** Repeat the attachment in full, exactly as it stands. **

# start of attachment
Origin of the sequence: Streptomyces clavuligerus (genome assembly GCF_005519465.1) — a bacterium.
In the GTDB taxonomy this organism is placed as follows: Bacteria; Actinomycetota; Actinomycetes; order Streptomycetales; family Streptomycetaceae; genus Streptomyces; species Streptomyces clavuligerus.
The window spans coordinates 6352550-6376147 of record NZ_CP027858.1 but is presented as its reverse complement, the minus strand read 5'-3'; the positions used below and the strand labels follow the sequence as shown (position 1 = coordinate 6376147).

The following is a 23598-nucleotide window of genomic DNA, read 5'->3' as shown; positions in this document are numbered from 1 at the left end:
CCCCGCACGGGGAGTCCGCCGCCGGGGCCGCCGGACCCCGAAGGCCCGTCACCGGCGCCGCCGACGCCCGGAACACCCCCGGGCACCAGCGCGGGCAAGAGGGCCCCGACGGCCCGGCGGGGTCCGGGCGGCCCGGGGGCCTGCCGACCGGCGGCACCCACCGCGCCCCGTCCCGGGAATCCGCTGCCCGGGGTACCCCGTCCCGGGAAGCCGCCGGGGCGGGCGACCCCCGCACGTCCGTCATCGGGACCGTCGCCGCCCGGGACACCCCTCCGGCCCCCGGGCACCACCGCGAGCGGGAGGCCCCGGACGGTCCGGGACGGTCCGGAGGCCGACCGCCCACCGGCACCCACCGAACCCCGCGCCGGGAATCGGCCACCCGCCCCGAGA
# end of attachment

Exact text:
Origin of the sequence: Streptomyces clavuligerus (genome assembly GCF_005519465.1) — a bacterium.
In the GTDB taxonomy this organism is placed as follows: Bacteria; Actinomycetota; Actinomycetes; order Streptomycetales; family Streptomycetaceae; genus Streptomyces; species Streptomyces clavuligerus.
The window spans coordinates 6352550-6376147 of record NZ_CP027858.1 but is presented as its reverse complement, the minus strand read 5'-3'; the positions used below and the strand labels follow the sequence as shown (position 1 = coordinate 6376147).

The following is a 23598-nucleotide window of genomic DNA, read 5'->3' as shown; positions in this document are numbered from 1 at the left end:
CCCCGCACGGGGAGTCCGCCGCCGGGGCCGCCGGACCCCGAAGGCCCGTCACCGGCGCCGCCGACGCCCGGAACACCCCCGGGCACCAGCGCGGGCAAGAGGGCCCCGACGGCCCGGCGGGGTCCGGGCGGCCCGGGGGCCTGCCGACCGGCGGCACCCACCGCGCCCCGTCCCGGGAATCCGCTGCCCGGGGTACCCCGTCCCGGGAAGCCGCCGGGGCGGGCGACCCCCGCACGTCCGTCATCGGGACCGTCGCCGCCCGGGACACCCCTCCGGCCCCCGGGCACCACCGCGAGCGGGAGGCCCCGGACGGTCCGGGACGGTCCGGAGGCCGACCGCCCACCGGCACCCACCGAACCCCGCGCCGGGAATCGGCCACCCGCCCCGAGA